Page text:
- What Is Cloud Photography?
- Camera Settings for Cloud Photography
- Black and White Cloud Photography
- Other Colors Beyond Blue Sky Photography
- Cloud Photography Post-Processing Hints
- Displaying Your Beautiful Sky Photography
- Recommended Photography Gear
- 5 Key Components of Color in Photography
- Emotion In Monochrome Photography: Capturing Mood and Feeling Without Color
- FAQs About Printing Photos On Metal
Photo by VR_Studio via iStock
Photographing the sky and clouds can result in awesome images. Those clouds and the colors of the sky look absolutely amazing at times! But how does one capture that beautiful display in the sky to evoke the same awe and appreciation when seen as a photograph?
Any genre of photographer can accomplish cloud photography and sky photography. You only need a few helpful tips for capturing and displaying your cloud photography. Join me as I discuss blue sky photography, cloud photography, and other types of sky photography.
Table of Contents:
What Is Cloud Photography?
photo by petesphotography via iStock
When you hear someone refer to “cloud photography,” what picture shows up in your mind? If you picture some puffy white clouds in a clear blue sky, you’re not alone because that is one definition we can use.
However, cloud photography can include many more things than just the clouds. In fact, some of the best images of clouds can be using those clouds as a backdrop or as a dramatic element of a more involved photograph.
Storm photography is a part of cloud photography because how many storms exist without clouds? Sunsets and sunrises also fall into the realm of cloud photography since some of the best ways to show the colors of that time of day are to use the clouds to intensify the colors.
Cityscapes, landscapes, oceanscapes, and other wide-field panoramic styles of photography benefit from adding clouds into the composition, which means that you may need to adjust your camera's exposure settings to capture them properly.
Camera Settings for Cloud Photography
Photo by amriphoto via iStock
The settings for cloud photography can be as varied as they are in all other forms of photography. In other words, what you want to show in your cloud photography will determine what camera settings you will be using.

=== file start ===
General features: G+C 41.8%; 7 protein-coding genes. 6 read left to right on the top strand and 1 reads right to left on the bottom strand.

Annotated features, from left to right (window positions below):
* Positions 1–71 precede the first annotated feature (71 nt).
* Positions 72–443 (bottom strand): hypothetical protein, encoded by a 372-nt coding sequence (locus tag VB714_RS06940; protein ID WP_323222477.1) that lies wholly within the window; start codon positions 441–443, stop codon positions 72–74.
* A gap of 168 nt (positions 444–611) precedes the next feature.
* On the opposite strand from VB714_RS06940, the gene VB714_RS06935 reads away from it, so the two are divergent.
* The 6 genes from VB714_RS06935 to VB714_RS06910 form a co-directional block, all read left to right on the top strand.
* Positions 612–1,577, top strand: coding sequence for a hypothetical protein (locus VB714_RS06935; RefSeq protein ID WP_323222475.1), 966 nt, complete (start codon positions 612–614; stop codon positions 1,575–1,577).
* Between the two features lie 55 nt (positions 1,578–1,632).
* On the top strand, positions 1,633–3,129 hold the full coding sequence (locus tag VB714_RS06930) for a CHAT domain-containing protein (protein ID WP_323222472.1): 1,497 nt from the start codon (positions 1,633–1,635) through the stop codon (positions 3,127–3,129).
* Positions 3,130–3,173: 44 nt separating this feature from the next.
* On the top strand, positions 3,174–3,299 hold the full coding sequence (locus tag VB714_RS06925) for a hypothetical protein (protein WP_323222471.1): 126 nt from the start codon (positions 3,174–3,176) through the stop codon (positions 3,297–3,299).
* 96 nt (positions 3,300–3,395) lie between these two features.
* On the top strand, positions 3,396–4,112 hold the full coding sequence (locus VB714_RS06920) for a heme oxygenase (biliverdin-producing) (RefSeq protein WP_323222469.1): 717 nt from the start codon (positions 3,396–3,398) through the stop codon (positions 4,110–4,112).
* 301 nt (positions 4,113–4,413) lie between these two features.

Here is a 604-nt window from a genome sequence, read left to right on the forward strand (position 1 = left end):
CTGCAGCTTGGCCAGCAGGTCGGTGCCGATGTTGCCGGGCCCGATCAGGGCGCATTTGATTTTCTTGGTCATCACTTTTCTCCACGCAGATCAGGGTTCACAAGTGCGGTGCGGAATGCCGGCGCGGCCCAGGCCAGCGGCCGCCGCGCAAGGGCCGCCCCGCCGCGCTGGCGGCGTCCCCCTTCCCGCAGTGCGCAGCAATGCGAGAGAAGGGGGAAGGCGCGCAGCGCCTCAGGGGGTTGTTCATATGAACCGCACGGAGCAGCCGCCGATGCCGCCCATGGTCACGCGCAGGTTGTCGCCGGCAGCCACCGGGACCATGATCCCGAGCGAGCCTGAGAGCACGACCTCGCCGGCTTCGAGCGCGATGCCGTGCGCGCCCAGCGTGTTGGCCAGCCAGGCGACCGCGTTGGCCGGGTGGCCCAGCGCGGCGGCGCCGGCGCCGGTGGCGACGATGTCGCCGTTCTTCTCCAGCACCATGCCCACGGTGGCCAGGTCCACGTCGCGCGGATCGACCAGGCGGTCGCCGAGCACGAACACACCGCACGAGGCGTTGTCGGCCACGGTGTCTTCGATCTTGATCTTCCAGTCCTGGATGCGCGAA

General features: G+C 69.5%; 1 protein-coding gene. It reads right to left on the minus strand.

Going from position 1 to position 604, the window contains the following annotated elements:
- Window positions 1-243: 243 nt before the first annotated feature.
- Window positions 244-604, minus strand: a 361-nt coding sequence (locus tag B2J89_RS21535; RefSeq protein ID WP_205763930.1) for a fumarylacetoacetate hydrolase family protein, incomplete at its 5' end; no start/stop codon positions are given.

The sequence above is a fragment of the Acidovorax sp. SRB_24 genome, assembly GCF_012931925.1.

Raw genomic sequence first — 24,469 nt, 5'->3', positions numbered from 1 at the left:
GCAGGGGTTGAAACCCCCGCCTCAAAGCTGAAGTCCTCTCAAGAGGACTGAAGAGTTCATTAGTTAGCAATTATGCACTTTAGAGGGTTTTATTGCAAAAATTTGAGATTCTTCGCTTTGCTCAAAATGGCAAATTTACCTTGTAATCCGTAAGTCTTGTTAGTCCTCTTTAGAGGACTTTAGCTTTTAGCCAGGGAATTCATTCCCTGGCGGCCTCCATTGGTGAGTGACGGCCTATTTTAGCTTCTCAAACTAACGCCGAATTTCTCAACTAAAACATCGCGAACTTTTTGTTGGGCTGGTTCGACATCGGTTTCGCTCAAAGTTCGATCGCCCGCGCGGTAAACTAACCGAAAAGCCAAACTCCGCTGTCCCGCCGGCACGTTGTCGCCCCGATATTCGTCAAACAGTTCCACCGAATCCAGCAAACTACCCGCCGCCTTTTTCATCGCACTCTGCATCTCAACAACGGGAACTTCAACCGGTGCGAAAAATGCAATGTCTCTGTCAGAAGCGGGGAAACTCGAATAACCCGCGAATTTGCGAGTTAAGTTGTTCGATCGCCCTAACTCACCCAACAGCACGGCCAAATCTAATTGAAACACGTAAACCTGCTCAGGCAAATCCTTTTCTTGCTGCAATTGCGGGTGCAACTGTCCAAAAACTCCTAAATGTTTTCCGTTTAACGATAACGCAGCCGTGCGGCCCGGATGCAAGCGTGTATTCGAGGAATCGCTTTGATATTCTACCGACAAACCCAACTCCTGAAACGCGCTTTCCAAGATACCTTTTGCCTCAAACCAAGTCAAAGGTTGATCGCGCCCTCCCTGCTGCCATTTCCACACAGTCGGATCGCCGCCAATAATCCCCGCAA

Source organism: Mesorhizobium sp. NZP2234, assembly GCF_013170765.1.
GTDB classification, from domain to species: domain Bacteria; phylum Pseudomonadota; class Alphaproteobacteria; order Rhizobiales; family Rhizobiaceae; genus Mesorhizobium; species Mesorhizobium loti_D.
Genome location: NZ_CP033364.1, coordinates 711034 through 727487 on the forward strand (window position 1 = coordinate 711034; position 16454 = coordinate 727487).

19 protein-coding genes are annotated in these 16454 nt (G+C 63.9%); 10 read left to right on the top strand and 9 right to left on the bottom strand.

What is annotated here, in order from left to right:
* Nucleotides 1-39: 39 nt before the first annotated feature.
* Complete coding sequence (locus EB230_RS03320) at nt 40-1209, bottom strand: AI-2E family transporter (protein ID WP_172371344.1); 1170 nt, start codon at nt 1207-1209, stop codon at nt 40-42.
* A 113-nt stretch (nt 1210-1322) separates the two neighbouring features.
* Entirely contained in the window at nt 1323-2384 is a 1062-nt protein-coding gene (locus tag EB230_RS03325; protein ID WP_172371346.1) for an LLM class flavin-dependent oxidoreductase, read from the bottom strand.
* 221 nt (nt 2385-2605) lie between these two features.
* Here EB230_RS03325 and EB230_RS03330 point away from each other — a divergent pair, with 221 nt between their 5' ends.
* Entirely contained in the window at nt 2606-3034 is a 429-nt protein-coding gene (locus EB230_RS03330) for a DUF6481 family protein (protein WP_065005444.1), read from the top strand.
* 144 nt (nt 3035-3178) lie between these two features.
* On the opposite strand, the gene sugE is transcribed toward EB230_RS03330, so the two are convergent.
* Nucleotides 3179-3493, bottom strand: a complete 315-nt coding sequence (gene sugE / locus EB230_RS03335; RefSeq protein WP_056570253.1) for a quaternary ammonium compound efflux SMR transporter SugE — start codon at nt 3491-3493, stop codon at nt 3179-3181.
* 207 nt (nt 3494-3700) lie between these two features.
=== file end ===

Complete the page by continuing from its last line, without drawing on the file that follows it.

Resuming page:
Notice I’m saying camera settings and not just focusing on exposure settings because autofocus settings are also important, as are color balance, ISO, and file type.
I like to recommend shooting in RAW instead of JPEG because RAW allows for a lot more adjustment in post-processing and also because shooting in RAW means I can assign color balances later instead of dialing it in on the camera.
Keeping the ISO as low as reasonable for the situation is also a good idea, allowing us to enlarge a portion of the image if we want to go a slightly different way than what we shot. And keeping the ISO low for cloud photography works well for making physical prints, especially as large prints.
AF can be confused by contrast issues within a scene filled with clouds, but it’s a simple task to manually focus and choose an aperture that optimizes for whatever we want as our depth of focus.
Now, we get to the exposure settings! Guess what? It’s completely variable as well! I like to visualize what I want the final print to look like, using some of the skills I learned with the Zone System.
I’ll lean towards darker tones and higher contrast if I want a low-key approach. A high-key approach means I’ll be exposing more for highlights and lower contrast. Using a spot meter in the camera or as a separate meter helps make the camera exposure decisions.
Be careful not to let your meter be fooled by the large expanses of light or dark that are common in sky photography; even evaluative metering can be fooled. If a large area is dark, you may want to underexpose from the meter reading the other way for large areas of light. You can do this manually or use exposure compensation.
Black and White Cloud Photography
Photo by AustinArtist via iStock